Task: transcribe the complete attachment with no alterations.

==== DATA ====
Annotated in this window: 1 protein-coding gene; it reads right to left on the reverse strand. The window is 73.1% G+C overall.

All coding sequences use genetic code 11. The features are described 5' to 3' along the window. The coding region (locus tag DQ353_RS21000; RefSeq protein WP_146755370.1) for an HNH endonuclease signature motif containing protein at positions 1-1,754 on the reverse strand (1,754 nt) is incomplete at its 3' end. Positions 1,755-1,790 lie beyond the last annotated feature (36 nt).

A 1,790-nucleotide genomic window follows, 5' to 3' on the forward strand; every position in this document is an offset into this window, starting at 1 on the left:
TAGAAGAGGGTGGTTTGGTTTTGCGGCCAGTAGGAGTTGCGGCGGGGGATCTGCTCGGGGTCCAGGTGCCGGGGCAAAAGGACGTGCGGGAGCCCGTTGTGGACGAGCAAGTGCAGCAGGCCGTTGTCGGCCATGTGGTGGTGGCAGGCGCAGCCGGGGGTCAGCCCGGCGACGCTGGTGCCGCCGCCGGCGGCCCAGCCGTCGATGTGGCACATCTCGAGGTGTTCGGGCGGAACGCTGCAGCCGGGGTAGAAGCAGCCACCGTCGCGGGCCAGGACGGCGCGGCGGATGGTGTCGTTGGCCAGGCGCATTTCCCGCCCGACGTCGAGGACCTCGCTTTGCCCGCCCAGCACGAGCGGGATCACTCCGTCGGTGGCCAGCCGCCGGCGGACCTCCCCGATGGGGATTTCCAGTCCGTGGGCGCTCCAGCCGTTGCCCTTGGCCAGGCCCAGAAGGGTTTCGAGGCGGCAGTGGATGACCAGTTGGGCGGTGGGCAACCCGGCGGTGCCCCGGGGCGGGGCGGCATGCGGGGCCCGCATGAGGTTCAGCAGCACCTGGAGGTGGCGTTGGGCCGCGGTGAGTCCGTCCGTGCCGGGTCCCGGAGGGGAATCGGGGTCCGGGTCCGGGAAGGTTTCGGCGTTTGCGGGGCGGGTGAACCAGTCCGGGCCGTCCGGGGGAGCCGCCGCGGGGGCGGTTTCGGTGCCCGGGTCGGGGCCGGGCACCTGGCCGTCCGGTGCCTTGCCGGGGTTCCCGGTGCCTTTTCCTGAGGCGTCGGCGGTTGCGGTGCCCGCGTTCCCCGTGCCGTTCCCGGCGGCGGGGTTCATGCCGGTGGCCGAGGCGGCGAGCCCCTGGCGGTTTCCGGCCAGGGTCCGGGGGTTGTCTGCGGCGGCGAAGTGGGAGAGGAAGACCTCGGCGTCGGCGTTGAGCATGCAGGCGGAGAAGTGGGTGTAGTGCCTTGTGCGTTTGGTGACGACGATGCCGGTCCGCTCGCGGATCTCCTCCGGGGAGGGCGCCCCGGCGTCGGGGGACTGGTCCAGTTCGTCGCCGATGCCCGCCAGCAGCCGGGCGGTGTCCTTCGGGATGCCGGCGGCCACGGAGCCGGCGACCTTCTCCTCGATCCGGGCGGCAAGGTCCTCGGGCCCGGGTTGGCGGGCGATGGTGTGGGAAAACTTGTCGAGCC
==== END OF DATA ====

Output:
Annotated in this window: 1 protein-coding gene; it reads right to left on the reverse strand. The window is 73.1% G+C overall.

All coding sequences use genetic code 11. The features are described 5' to 3' along the window. The coding region (locus tag DQ353_RS21000; RefSeq protein WP_146755370.1) for an HNH endonuclease signature motif containing protein at positions 1-1,754 on the reverse strand (1,754 nt) is incomplete at its 3' end. Positions 1,755-1,790 lie beyond the last annotated feature (36 nt).

A 1,790-nucleotide genomic window follows, 5' to 3' on the forward strand; every position in this document is an offset into this window, starting at 1 on the left:
TAGAAGAGGGTGGTTTGGTTTTGCGGCCAGTAGGAGTTGCGGCGGGGGATCTGCTCGGGGTCCAGGTGCCGGGGCAAAAGGACGTGCGGGAGCCCGTTGTGGACGAGCAAGTGCAGCAGGCCGTTGTCGGCCATGTGGTGGTGGCAGGCGCAGCCGGGGGTCAGCCCGGCGACGCTGGTGCCGCCGCCGGCGGCCCAGCCGTCGATGTGGCACATCTCGAGGTGTTCGGGCGGAACGCTGCAGCCGGGGTAGAAGCAGCCACCGTCGCGGGCCAGGACGGCGCGGCGGATGGTGTCGTTGGCCAGGCGCATTTCCCGCCCGACGTCGAGGACCTCGCTTTGCCCGCCCAGCACGAGCGGGATCACTCCGTCGGTGGCCAGCCGCCGGCGGACCTCCCCGATGGGGATTTCCAGTCCGTGGGCGCTCCAGCCGTTGCCCTTGGCCAGGCCCAGAAGGGTTTCGAGGCGGCAGTGGATGACCAGTTGGGCGGTGGGCAACCCGGCGGTGCCCCGGGGCGGGGCGGCATGCGGGGCCCGCATGAGGTTCAGCAGCACCTGGAGGTGGCGTTGGGCCGCGGTGAGTCCGTCCGTGCCGGGTCCCGGAGGGGAATCGGGGTCCGGGTCCGGGAAGGTTTCGGCGTTTGCGGGGCGGGTGAACCAGTCCGGGCCGTCCGGGGGAGCCGCCGCGGGGGCGGTTTCGGTGCCCGGGTCGGGGCCGGGCACCTGGCCGTCCGGTGCCTTGCCGGGGTTCCCGGTGCCTTTTCCTGAGGCGTCGGCGGTTGCGGTGCCCGCGTTCCCCGTGCCGTTCCCGGCGGCGGGGTTCATGCCGGTGGCCGAGGCGGCGAGCCCCTGGCGGTTTCCGGCCAGGGTCCGGGGGTTGTCTGCGGCGGCGAAGTGGGAGAGGAAGACCTCGGCGTCGGCGTTGAGCATGCAGGCGGAGAAGTGGGTGTAGTGCCTTGTGCGTTTGGTGACGACGATGCCGGTCCGCTCGCGGATCTCCTCCGGGGAGGGCGCCCCGGCGTCGGGGGACTGGTCCAGTTCGTCGCCGATGCCCGCCAGCAGCCGGGCGGTGTCCTTCGGGATGCCGGCGGCCACGGAGCCGGCGACCTTCTCCTCGATCCGGGCGGCAAGGTCCTCGGGCCCGGGTTGGCGGGCGATGGTGTGGGAAAACTTGTCGAGCC